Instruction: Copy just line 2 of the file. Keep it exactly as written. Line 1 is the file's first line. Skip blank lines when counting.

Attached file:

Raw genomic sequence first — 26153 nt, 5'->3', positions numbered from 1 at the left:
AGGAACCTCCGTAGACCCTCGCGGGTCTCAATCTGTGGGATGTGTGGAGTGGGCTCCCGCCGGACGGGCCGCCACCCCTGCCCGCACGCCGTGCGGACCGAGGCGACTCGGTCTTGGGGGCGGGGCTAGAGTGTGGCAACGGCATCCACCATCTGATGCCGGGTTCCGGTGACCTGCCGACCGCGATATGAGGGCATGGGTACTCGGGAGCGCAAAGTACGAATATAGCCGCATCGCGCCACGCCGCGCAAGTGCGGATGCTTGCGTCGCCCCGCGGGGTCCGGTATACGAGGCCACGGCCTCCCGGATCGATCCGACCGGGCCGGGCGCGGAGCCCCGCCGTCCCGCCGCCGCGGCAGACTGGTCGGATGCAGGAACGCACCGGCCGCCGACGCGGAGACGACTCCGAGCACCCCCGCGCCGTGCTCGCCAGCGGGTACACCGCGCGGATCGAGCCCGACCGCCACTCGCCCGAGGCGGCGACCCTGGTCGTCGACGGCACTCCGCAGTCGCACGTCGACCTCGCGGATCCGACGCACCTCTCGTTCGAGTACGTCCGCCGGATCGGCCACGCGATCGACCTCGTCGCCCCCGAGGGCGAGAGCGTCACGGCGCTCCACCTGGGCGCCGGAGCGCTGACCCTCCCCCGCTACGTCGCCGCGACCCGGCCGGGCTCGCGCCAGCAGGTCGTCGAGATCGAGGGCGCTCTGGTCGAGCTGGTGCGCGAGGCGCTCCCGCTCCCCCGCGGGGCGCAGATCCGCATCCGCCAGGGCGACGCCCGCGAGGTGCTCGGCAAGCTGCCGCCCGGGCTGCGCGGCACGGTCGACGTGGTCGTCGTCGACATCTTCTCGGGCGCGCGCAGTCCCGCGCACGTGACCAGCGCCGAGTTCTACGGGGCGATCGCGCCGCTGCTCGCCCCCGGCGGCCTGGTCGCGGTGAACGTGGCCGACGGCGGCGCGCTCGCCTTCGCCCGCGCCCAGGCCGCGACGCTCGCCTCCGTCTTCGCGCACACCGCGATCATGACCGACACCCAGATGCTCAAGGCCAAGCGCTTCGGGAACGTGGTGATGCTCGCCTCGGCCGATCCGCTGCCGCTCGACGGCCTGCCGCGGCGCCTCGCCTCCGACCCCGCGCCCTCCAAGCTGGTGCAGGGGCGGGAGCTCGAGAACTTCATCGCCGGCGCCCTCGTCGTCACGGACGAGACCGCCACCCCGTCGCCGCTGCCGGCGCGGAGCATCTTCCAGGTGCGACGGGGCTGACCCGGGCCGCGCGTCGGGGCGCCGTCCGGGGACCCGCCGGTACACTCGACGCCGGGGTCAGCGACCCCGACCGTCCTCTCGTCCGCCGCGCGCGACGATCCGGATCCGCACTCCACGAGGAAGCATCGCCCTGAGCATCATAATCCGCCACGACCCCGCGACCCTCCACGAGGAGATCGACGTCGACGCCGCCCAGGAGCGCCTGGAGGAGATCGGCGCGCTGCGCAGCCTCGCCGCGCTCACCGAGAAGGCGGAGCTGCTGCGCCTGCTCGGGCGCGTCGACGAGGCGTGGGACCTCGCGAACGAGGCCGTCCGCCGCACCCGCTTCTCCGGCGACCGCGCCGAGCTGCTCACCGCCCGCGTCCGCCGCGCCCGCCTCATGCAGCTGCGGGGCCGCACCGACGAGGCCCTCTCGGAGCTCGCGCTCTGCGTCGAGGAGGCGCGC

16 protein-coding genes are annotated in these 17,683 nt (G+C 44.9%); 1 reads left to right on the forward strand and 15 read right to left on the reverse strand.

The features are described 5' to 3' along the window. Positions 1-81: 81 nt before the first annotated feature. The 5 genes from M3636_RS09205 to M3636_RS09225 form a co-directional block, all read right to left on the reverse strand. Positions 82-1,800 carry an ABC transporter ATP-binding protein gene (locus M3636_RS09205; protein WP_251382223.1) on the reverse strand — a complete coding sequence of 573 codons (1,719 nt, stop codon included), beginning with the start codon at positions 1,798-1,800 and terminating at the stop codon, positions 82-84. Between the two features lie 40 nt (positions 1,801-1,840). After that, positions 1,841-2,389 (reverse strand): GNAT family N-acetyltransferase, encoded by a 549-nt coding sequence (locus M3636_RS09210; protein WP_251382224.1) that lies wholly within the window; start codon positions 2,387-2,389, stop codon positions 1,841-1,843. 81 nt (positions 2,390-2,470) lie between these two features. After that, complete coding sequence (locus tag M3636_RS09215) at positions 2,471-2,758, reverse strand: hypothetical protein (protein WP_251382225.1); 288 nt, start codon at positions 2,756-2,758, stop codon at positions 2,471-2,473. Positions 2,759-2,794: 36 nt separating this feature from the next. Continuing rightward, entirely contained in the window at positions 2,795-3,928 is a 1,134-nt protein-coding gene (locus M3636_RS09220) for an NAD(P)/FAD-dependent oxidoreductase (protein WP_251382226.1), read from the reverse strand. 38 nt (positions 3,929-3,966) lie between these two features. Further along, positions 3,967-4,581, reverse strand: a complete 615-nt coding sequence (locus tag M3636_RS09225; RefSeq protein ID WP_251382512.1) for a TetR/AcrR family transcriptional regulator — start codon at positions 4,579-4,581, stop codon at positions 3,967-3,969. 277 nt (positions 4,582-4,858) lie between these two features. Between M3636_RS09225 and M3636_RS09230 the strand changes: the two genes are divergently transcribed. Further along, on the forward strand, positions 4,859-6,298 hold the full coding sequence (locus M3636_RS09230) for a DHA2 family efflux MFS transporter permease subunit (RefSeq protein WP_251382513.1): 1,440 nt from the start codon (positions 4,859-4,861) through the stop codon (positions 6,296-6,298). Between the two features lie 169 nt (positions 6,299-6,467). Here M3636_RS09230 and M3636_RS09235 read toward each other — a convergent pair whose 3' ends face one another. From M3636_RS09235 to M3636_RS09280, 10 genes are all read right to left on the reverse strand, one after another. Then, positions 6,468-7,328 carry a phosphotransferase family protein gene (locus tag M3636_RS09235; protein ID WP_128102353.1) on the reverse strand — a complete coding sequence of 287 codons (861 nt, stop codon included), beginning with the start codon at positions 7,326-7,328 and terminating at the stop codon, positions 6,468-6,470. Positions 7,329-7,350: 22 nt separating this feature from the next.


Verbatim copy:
AGGAACCTCCGTAGACCCTCGCGGGTCTCAATCTGTGGGATGTGTGGAGTGGGCTCCCGCCGGACGGGCCGCCACCCCTGCCCGCACGCCGTGCGGACCGAGGCGACTCGGTCTTGGGGGCGGGGCTAGAGTGTGGCAACGGCATCCACCATCTGATGCCGGGTTCCGGTGACCTGCCGACCGCGATATGAGGGCATGGGTACTCGGGAGCGCAAAGTACGAATATAGCCGCATCGCGCCACGCCGCGCAAGTGCGGATGCTTGCGTCGCCCCGCGGGGTCCGGTATACGAGGCCACGGCCTCCCGGATCGATCCGACCGGGCCGGGCGCGGAGCCCCGCCGTCCCGCCGCCGCGGCAGACTGGTCGGATGCAGGAACGCACCGGCCGCCGACGCGGAGACGACTCCGAGCACCCCCGCGCCGTGCTCGCCAGCGGGTACACCGCGCGGATCGAGCCCGACCGCCACTCGCCCGAGGCGGCGACCCTGGTCGTCGACGGCACTCCGCAGTCGCACGTCGACCTCGCGGATCCGACGCACCTCTCGTTCGAGTACGTCCGCCGGATCGGCCACGCGATCGACCTCGTCGCCCCCGAGGGCGAGAGCGTCACGGCGCTCCACCTGGGCGCCGGAGCGCTGACCCTCCCCCGCTACGTCGCCGCGACCCGGCCGGGCTCGCGCCAGCAGGTCGTCGAGATCGAGGGCGCTCTGGTCGAGCTGGTGCGCGAGGCGCTCCCGCTCCCCCGCGGGGCGCAGATCCGCATCCGCCAGGGCGACGCCCGCGAGGTGCTCGGCAAGCTGCCGCCCGGGCTGCGCGGCACGGTCGACGTGGTCGTCGTCGACATCTTCTCGGGCGCGCGCAGTCCCGCGCACGTGACCAGCGCCGAGTTCTACGGGGCGATCGCGCCGCTGCTCGCCCCCGGCGGCCTGGTCGCGGTGAACGTGGCCGACGGCGGCGCGCTCGCCTTCGCCCGCGCCCAGGCCGCGACGCTCGCCTCCGTCTTCGCGCACACCGCGATCATGACCGACACCCAGATGCTCAAGGCCAAGCGCTTCGGGAACGTGGTGATGCTCGCCTCGGCCGATCCGCTGCCGCTCGACGGCCTGCCGCGGCGCCTCGCCTCCGACCCCGCGCCCTCCAAGCTGGTGCAGGGGCGGGAGCTCGAGAACTTCATCGCCGGCGCCCTCGTCGTCACGGACGAGACCGCCACCCCGTCGCCGCTGCCGGCGCGGAGCATCTTCCAGGTGCGACGGGGCTGACCCGGGCCGCGCGTCGGGGCGCCGTCCGGGGACCCGCCGGTACACTCGACGCCGGGGTCAGCGACCCCGACCGTCCTCTCGTCCGCCGCGCGCGACGATCCGGATCCGCACTCCACGAGGAAGCATCGCCCTGAGCATCATAATCCGCCACGACCCCGCGACCCTCCACGAGGAGATCGACGTCGACGCCGCCCAGGAGCGCCTGGAGGAGATCGGCGCGCTGCGCAGCCTCGCCGCGCTCACCGAGAAGGCGGAGCTGCTGCGCCTGCTCGGGCGCGTCGACGAGGCGTGGGACCTCGCGAACGAGGCCGTCCGCCGCACCCGCTTCTCCGGCGACCGCGCCGAGCTGCTCACCGCCCGCGTCCGCCGCGCCCGCCTCATGCAGCTGCGGGGCCGCACCGACGAGGCCCTCTCGGAGCTCGCGCTCTGCGTCGAGGAGGCGCGC